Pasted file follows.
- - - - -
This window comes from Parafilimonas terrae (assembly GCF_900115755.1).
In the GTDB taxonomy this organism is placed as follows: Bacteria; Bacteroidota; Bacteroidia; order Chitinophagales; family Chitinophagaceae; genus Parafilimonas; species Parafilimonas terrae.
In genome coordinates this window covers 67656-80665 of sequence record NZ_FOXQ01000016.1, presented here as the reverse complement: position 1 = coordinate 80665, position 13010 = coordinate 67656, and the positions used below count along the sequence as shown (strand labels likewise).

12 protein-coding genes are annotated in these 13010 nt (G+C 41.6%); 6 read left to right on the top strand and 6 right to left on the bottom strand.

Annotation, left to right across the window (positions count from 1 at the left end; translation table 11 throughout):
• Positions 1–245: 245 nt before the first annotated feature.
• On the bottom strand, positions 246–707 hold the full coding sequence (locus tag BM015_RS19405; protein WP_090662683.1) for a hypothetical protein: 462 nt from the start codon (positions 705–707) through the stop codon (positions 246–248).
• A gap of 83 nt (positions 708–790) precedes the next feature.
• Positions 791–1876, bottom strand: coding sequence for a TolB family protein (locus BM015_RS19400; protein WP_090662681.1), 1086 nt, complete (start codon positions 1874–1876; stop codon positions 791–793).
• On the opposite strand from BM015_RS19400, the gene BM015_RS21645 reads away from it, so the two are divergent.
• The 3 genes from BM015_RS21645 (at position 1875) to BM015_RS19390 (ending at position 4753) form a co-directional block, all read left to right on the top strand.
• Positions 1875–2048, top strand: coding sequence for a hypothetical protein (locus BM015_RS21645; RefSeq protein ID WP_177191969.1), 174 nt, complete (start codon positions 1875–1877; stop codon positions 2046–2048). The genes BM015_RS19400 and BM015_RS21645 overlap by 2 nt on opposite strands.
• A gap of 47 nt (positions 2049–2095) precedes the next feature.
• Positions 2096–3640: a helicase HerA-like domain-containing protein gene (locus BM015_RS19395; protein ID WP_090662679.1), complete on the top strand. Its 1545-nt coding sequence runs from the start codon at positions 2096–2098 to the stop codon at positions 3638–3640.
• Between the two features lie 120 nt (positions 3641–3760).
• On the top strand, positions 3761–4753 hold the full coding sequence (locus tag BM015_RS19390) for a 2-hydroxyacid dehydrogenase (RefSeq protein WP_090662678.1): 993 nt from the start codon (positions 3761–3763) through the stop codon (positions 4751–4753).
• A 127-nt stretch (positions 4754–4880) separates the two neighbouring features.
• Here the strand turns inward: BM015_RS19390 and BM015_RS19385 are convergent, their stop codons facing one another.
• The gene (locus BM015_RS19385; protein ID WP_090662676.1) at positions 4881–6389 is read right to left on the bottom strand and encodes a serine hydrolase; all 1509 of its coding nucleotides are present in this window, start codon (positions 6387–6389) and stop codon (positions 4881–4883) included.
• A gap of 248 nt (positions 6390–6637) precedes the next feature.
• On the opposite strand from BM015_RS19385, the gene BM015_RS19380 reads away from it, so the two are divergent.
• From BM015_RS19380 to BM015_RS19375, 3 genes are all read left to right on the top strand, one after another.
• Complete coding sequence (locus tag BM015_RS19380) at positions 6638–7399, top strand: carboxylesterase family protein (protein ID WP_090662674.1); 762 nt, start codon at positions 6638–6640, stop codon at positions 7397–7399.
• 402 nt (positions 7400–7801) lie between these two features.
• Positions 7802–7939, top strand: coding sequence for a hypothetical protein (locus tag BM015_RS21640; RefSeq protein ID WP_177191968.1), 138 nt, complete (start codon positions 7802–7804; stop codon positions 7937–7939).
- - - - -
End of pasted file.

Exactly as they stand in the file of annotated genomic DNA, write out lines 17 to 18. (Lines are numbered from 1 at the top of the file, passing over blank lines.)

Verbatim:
• A 127-nt stretch (positions 4754–4880) separates the two neighbouring features.
• Here the strand turns inward: BM015_RS19390 and BM015_RS19385 are convergent, their stop codons facing one another.